Nigeria launches digital currency
Nigeria has launched a digital currency which the Central Bank of Nigeria says is a “major step forward in the evolution of money” in Africa’s most populous country.
President Muhammadu Buhari said at the launch that the digital currency and the blockchain technology it uses can foster economic growth and increase the GDP of Nigeria’s economy, one of Africa’s biggest, by 29 billion dollars (£21 billion) over the next 10 years.
The use of the Nigerian Central Bank Digital Currency “can help move many more people and businesses from the informal into the formal sector, thereby increasing the tax base of the country”, Mr Buhari said, eight months after the West African nation began a crackdown on cryptocurrencies.
The eNaira – whose motto is “Same naira, more possibilities” – is an equivalent of Nigeria’s paper naira currency and is regulated as an official tender by Nigeria’s Central Bank.
Experts see the launch as a big step towards a cashless Nigerian society and speedy growth of the digital economy, which has been a priority of Nigeria’s apex bank since 2012.
“The eNaira is a major advancement for Nigeria,” said Andrew Nevin, chief economist at PricewaterhouseCoopers Nigeria.
“It is a much simpler payment mechanism and … is going to help in a lot of dimensions, including in reducing the amount of cash being used and the cost of transactions.”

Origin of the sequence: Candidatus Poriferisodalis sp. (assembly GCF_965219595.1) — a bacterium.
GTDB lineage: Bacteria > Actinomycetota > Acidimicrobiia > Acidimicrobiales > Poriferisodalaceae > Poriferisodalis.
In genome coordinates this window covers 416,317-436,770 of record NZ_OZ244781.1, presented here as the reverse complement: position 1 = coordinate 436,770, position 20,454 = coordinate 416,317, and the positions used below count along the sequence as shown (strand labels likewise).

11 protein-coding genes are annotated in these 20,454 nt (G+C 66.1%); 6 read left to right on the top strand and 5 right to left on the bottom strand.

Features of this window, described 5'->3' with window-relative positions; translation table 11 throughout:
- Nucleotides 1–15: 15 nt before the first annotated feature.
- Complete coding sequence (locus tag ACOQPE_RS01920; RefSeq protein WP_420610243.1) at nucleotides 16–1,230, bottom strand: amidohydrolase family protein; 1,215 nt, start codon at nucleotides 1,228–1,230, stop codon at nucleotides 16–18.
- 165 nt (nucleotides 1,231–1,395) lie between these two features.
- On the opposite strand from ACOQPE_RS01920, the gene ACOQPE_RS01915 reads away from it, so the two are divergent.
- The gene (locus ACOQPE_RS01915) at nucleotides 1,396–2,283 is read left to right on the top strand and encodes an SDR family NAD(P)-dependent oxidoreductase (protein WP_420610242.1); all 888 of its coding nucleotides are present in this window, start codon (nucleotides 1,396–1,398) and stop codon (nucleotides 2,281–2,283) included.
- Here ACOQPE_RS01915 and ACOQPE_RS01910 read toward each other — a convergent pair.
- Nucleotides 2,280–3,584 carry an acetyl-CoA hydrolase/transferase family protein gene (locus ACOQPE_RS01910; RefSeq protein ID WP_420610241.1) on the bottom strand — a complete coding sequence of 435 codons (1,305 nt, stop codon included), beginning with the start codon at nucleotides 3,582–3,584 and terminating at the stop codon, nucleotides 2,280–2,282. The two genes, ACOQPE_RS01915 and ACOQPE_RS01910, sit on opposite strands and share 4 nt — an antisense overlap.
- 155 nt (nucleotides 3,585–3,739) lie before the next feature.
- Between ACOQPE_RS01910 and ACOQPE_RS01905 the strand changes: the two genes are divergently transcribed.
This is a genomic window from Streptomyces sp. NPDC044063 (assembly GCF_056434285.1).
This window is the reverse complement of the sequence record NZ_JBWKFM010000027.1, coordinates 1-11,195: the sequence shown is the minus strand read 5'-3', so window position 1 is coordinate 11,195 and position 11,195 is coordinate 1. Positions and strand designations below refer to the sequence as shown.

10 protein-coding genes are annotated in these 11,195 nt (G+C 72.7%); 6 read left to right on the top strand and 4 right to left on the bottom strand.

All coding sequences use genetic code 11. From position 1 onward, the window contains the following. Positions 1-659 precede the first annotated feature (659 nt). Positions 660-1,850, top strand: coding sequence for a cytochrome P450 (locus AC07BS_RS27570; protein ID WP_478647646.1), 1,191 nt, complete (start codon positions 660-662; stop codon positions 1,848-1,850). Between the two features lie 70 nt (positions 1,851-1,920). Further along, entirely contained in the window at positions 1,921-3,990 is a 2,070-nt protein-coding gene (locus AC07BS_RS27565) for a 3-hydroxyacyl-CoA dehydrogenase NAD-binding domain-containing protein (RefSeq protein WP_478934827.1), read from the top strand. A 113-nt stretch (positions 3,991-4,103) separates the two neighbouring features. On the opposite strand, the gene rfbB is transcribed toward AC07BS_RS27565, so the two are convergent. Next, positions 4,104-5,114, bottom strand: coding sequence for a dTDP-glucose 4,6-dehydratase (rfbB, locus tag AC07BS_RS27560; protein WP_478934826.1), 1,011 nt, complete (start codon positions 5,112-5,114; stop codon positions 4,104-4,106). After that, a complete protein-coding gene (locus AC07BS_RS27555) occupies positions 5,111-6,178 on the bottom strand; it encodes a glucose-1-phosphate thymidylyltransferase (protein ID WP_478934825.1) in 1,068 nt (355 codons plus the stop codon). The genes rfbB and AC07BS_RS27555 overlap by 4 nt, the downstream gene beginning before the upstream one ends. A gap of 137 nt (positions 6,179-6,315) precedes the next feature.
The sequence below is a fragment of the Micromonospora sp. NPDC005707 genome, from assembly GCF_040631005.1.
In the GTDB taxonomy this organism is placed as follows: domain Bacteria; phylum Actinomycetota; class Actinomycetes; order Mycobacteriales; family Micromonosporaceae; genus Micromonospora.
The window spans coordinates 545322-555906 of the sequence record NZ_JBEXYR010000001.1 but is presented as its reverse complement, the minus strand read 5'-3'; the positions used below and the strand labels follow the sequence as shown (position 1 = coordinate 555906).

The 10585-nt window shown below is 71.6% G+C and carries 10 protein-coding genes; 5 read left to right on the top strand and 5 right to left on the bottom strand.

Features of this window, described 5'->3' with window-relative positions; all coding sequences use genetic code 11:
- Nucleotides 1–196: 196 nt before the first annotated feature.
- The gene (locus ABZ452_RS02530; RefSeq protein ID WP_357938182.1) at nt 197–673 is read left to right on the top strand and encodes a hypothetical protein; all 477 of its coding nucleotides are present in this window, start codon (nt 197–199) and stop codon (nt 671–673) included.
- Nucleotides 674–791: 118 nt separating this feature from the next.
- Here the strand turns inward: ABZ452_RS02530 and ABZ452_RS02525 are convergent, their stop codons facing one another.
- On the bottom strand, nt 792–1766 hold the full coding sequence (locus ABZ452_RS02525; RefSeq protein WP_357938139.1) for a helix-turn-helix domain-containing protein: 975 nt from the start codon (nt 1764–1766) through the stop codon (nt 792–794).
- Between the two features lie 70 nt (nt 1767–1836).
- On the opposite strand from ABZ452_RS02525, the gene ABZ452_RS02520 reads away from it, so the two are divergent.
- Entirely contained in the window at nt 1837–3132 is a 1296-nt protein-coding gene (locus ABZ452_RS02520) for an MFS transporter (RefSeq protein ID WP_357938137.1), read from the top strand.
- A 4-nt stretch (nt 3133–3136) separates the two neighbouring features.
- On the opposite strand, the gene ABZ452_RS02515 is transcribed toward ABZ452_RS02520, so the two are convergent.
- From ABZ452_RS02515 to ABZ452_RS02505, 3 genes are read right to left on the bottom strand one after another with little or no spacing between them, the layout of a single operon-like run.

The central bank said the launch of the digital currency is “one milestone on a long journey … eNaira enables households and businesses to make fast, efficient, and reliable payments, while benefiting from a resilient, innovative, inclusive, and competitive payment system”, the bank said in a policy document seen by the Associated Press.
It also hopes the digital currency will encourage financial inclusion in the country of more than 200 million people.
Only 45% of Nigeria’s 106 million adults had bank accounts as of 2020, according to the Lagos-based Enhancing Financial Innovation & Access, a financial sector development organisation.
Authorities are optimistic the eNaira will also drive digital transactions, which have seen rapid growth in Nigeria over the years.
As of 2020, the country recorded 2.7 billion transactions valued at 162.9 trillion naira (£288 billion), according to the central bank.
The initiative will also make it “much easier to transfer value”, especially for small-value transactions, Mr Nevin told the AP.
“Fintechs, banks and other financial players building on top of the eNaira will create more and more useful products and services and the positive economic impact is going to build up,” he said.